How do you measure up?
August 1, 2007
Do you cringe when your boss asks how your safety and loss control efforts compare to the market? How truly effective is your return-to-work program? Do you pay more or less than other companies to treat injuries and supplement lost wages?
Sure, you have a mountain of historical loss information, but it reflects just one perspective â€” your situation. And that alone won’t give you the answers to these questions. Without solid comparative data, you’ll never know just how your programs measure up.
The American Heritage Dictionary defines “benchmarking” as the ability to measure a rival’s product according to specified standards in order to compare it with and improve one’s own product. In this case, the product is your loss prevention and control program.
Until recently, questions about the real effectiveness of safety and loss control programs could only be answered by the actuary â€” so secretive was “the data” that access was often kept even from company executives. (We are, after all, speaking about how those actuaries determine your risk; and hence, your insurance premiums.)
Today there are many affordable products companies can license to provide such analysis. When you integrate benchmarking tools into your loss control information system, you’ll be able to:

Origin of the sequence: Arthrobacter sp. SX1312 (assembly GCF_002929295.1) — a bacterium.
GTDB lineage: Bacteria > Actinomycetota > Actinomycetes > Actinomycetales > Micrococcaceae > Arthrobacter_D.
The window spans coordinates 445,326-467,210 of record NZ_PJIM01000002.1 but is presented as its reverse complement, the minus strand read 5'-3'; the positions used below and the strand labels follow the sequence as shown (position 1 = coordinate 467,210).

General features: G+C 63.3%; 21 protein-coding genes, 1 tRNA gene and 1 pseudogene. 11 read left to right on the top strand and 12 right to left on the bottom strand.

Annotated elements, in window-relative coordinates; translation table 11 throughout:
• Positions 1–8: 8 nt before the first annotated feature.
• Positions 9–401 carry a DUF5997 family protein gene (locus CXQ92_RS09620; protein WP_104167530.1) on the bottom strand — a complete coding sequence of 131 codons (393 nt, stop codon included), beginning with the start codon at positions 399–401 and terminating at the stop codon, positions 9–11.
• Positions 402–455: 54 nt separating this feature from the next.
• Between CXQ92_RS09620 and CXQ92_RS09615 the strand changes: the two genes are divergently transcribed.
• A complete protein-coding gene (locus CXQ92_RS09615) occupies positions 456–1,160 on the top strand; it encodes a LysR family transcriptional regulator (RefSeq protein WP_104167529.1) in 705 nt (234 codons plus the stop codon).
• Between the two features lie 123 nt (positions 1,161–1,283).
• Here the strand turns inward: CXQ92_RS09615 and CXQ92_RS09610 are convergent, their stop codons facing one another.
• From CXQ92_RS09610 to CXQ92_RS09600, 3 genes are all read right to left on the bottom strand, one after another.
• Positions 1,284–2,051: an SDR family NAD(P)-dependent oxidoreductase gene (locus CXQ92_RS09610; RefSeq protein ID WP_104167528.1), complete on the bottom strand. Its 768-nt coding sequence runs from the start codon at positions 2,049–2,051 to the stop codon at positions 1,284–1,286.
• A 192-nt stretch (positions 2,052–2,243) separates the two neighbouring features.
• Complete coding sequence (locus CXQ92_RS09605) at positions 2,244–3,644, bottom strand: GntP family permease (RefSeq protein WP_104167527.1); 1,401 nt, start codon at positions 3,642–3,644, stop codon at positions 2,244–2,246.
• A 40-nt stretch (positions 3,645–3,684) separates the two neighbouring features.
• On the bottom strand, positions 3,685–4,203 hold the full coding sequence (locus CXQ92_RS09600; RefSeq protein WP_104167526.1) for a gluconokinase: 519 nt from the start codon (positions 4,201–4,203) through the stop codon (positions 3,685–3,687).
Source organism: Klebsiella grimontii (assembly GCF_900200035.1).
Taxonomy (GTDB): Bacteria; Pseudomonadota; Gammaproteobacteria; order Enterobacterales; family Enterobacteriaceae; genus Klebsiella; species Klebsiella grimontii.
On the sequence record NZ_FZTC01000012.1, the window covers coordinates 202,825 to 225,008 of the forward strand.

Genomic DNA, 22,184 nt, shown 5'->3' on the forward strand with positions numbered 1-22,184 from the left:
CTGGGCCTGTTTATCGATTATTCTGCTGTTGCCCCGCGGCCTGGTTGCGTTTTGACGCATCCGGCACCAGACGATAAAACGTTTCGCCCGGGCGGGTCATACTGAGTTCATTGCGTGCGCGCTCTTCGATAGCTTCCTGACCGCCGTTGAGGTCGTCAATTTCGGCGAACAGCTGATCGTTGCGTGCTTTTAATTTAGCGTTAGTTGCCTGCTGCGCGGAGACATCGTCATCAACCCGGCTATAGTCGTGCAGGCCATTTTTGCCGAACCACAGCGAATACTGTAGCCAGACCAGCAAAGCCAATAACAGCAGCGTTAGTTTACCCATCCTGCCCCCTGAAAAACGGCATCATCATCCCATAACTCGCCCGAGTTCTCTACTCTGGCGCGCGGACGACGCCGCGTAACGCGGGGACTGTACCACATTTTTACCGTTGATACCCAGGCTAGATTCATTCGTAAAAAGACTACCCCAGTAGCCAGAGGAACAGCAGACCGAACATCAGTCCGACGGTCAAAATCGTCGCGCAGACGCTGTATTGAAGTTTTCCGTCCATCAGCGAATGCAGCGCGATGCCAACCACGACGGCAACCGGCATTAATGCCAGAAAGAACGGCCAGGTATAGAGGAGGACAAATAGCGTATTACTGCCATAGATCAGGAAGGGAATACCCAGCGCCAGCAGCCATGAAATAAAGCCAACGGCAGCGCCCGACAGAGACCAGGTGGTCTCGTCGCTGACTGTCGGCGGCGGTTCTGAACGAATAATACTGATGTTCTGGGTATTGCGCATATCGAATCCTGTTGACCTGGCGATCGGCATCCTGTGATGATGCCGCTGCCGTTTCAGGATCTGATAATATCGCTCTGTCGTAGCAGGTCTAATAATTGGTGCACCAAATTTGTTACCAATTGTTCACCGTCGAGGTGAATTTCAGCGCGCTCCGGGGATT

1. Obtain real-time, on-demand answers to your questions;
2. Identify trends; and
3. Trigger proactive management before problem cases become outliers.
How benchmarking works
The key to the solution requires that you start by thinking like an actuary.
First, categorize your injury/illness data using ICD9 codes. ICD9 codes are published by the World Health Organization and are used in the medical and insurance communities to numerically classify injuries and illnesses. These codes provide much greater detail than the text descriptions used in your injury reporting systems.
For example, ICD9 codes distinguish between open and closed fractures, simple sprains versus disc herniations, etc. This detail is very important when analyzing outcomes. You can license the ICD9 data for a nominal fee and you don’t need to be a clinician to make sense of the codes. But, chances are that your third-party administrator (TPA) or carrier already uses ICD9 codes, so simply request them with your monthly claim loss run reports.
Second, correlate the ICD9 code with the outcome data. The Official Disability Guidelines (ODG), published by the Work Loss Data Institute, compiles claims data from over 3.5 million cases. Using ODG, you’ll know the expected number of days lost and medical/indemnity costs for each claim in your spreadsheet. Drop in some formulas to compute averages and you’ll know just how you measure up with respect to national norms.